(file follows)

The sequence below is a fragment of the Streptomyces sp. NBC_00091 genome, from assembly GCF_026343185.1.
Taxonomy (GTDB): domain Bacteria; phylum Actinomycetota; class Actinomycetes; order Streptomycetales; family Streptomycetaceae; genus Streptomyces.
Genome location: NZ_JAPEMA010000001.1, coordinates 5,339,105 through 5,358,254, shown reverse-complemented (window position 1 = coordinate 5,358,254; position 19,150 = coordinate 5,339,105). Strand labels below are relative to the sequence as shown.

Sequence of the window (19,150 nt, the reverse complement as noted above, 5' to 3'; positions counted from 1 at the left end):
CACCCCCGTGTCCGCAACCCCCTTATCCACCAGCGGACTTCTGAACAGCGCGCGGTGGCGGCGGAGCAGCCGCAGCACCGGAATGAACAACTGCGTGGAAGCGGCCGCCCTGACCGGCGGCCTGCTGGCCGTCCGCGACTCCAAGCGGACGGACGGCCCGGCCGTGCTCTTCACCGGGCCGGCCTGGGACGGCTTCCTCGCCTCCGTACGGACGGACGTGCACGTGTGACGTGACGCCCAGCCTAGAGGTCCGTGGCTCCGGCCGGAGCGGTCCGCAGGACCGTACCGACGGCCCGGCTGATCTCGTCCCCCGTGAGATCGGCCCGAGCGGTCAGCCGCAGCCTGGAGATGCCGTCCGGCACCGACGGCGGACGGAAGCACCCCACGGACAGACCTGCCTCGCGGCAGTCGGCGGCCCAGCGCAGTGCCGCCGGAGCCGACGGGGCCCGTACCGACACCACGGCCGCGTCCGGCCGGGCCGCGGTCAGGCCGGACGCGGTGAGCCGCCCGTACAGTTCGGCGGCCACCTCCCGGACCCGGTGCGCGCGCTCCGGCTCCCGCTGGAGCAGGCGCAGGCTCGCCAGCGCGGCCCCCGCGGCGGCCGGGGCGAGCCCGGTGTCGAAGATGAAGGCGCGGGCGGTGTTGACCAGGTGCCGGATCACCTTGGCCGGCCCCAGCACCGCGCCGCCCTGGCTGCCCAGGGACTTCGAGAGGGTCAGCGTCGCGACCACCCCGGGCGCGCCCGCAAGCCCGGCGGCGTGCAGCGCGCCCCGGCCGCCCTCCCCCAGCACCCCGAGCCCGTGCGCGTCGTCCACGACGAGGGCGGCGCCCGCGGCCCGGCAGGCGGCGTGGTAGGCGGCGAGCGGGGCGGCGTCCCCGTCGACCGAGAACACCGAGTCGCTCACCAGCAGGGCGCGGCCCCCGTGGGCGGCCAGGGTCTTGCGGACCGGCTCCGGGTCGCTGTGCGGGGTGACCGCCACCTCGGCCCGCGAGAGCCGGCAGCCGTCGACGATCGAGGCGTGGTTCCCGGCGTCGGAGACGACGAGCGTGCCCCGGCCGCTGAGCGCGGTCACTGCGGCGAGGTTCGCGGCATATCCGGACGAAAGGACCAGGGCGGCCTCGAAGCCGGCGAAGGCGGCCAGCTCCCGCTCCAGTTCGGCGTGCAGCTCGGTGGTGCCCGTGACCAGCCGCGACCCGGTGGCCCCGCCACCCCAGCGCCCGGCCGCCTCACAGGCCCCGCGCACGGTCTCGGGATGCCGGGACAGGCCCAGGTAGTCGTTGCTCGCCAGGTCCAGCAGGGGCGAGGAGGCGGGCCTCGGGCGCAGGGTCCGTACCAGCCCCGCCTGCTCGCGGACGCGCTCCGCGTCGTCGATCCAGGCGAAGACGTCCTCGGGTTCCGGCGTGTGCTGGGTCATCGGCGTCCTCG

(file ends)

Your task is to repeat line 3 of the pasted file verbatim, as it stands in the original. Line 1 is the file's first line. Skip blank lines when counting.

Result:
Genome location: NZ_JAPEMA010000001.1, coordinates 5,339,105 through 5,358,254, shown reverse-complemented (window position 1 = coordinate 5,358,254; position 19,150 = coordinate 5,339,105). Strand labels below are relative to the sequence as shown.